Turkish, Egyptian intelligence services vie for influence in Libya
ANKARA/CAIRO - Turkish President Recep Tayyip Erdogan declared recently that his country’s intelligence work on Libyan soil was able to halt the ground progress of Field Marshal Khalifa Haftar, commander of the Libyan National Army (LNA) while security sources in Cairo told The Arab Weekly that Egyptian intelligence was aware of the smallest details of what was happening in the western side of Libya, which is controlled by the Turkey-backed Government of National Accord (GNA) led by Prime Minister Fayez al-Sarraj.
Statements by the two parties confirm the obvious intensification of intelligence activity by Ankara and Cairo over Libya.
The Turkish president underlined “the importance of the intelligence apparatus for the state, as it constitutes a cornerstone for keeping the state standing.”
He recalled that “the Ottoman Empire suffered one of the greatest defeats in its history with the Balkan War (1912-1913), as the rulers of that period were unable for years to see the preparations being undertaken by some societies to rebel against the state, due to a lack of correct vision and acumen.”
He explained that “thanks to the growing influence of its external intelligence, Turkey began to occupy its due place in all international forums as a regional and global power,” noting that “the gains that we have achieved in the zones of confrontation, strengthen our position at the negotiation table and give us the power to defend the interests of our people.”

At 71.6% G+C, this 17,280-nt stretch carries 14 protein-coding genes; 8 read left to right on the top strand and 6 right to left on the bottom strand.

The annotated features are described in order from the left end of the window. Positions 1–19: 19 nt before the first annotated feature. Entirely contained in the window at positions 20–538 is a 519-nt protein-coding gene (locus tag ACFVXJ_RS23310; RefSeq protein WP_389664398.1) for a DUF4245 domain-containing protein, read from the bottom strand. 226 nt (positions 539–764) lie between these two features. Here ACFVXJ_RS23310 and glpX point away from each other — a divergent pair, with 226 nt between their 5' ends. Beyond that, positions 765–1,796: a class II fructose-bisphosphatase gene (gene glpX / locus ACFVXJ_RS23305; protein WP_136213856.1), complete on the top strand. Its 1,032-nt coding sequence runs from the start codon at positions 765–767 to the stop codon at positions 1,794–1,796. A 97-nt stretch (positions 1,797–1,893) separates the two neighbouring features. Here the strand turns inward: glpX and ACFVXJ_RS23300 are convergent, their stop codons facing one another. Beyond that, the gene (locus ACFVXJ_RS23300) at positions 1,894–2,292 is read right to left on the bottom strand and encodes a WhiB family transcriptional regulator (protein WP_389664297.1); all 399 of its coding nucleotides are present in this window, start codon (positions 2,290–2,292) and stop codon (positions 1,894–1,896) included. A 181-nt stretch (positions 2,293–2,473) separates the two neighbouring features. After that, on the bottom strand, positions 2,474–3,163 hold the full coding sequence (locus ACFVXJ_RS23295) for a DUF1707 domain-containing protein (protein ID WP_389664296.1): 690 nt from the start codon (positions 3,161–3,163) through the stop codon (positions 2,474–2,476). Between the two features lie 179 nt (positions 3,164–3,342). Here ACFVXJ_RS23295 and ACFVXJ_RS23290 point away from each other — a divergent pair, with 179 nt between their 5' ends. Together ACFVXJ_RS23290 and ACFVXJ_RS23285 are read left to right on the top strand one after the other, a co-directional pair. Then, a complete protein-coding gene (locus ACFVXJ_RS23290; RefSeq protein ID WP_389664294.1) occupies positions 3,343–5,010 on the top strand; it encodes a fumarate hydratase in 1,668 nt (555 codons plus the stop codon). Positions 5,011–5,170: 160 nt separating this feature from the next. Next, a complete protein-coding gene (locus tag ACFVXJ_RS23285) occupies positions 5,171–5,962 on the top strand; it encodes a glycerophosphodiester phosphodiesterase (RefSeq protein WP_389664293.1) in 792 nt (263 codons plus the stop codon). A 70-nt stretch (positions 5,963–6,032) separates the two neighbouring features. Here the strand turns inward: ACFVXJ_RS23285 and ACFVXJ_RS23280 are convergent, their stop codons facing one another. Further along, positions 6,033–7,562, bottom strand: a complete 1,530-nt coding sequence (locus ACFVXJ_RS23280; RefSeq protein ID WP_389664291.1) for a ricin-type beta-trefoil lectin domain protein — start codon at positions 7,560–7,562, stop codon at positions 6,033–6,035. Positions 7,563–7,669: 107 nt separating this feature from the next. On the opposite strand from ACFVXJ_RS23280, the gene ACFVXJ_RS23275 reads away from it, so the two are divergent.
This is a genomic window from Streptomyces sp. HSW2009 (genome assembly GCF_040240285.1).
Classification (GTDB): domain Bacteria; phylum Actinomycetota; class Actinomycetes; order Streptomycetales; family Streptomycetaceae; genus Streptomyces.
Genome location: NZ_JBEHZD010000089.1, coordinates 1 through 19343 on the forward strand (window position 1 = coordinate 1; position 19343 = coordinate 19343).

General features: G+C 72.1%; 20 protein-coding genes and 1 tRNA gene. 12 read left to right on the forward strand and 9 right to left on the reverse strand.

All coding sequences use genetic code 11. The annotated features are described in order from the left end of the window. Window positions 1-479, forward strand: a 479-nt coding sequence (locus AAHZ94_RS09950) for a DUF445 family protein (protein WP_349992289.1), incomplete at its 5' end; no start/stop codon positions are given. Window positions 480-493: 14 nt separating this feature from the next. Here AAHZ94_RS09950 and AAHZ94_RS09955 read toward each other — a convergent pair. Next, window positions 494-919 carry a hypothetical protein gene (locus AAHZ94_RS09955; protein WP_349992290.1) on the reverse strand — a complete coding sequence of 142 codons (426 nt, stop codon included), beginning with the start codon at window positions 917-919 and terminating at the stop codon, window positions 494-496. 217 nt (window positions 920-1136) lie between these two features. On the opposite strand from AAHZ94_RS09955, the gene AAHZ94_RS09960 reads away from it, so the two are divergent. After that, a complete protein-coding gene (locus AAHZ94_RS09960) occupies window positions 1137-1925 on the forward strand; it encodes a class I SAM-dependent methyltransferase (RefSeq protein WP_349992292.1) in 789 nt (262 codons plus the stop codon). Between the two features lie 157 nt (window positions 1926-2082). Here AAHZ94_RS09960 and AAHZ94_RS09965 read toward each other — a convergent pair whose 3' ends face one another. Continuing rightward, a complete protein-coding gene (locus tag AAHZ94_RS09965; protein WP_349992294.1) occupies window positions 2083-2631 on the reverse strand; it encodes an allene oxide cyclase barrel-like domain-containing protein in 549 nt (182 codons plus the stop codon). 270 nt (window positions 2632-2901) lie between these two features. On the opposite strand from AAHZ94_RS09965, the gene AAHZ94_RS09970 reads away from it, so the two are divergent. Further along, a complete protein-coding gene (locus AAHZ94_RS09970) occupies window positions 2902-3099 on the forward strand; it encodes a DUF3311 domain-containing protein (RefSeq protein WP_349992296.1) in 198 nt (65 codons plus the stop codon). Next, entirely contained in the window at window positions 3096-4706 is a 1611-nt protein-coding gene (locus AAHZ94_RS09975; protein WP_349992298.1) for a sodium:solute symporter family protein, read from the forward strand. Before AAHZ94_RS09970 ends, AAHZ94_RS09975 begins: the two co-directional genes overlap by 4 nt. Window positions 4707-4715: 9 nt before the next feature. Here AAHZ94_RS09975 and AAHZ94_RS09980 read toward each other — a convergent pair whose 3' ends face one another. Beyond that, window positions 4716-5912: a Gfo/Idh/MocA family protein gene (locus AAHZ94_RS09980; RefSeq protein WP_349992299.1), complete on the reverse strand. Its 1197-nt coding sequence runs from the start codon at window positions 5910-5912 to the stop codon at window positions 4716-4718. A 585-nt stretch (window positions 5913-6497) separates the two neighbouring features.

“The intelligence service is a pivotal weapon in our historical struggle to build a strong and great Turkey, and it will remain so,” he added.
Erdogan also said that intelligence work was his most important weapon, especially that the intelligence services had saved him in the 2016 failed coup attempted by army leaders. This is why he had placed his friend and confident, Hakan Fidan, at the helm of the intelligence services and was comfortable and reassured by the performance of that institution that has not failed him.
During his speech, Erdogan kept listing examples for the effectiveness of Turkey’s intelligence services in Turkish history from the Ottoman period to the role they are currently playing in Libya now. He stressed that the “successes” achieved by the intelligence services would enhance Ankara’s power at the negotiating table, in reference to diplomatic moves in search for a solution that takes into account the interests of various actors in the crisis, and particularly recognising the “advances” towards naval and air dominance, as well oil sector gains.
Erdogan also wanted to send reassuring messages that his steps in Libya were carefully calculated, and that those doubting him should reconsider their thinking, and those trusting him should continue to do so, for no matter how many and scattered his adventures in Libya might seem, he is totally in control of the situation, carefully gauging his steps before taking them thanks to the large intelligence data at his disposal.
The problem with all of this Turkish self-assurance about its intelligence work is that other intelligence actors—Russian, French, and American—are playing the same game and in the same field.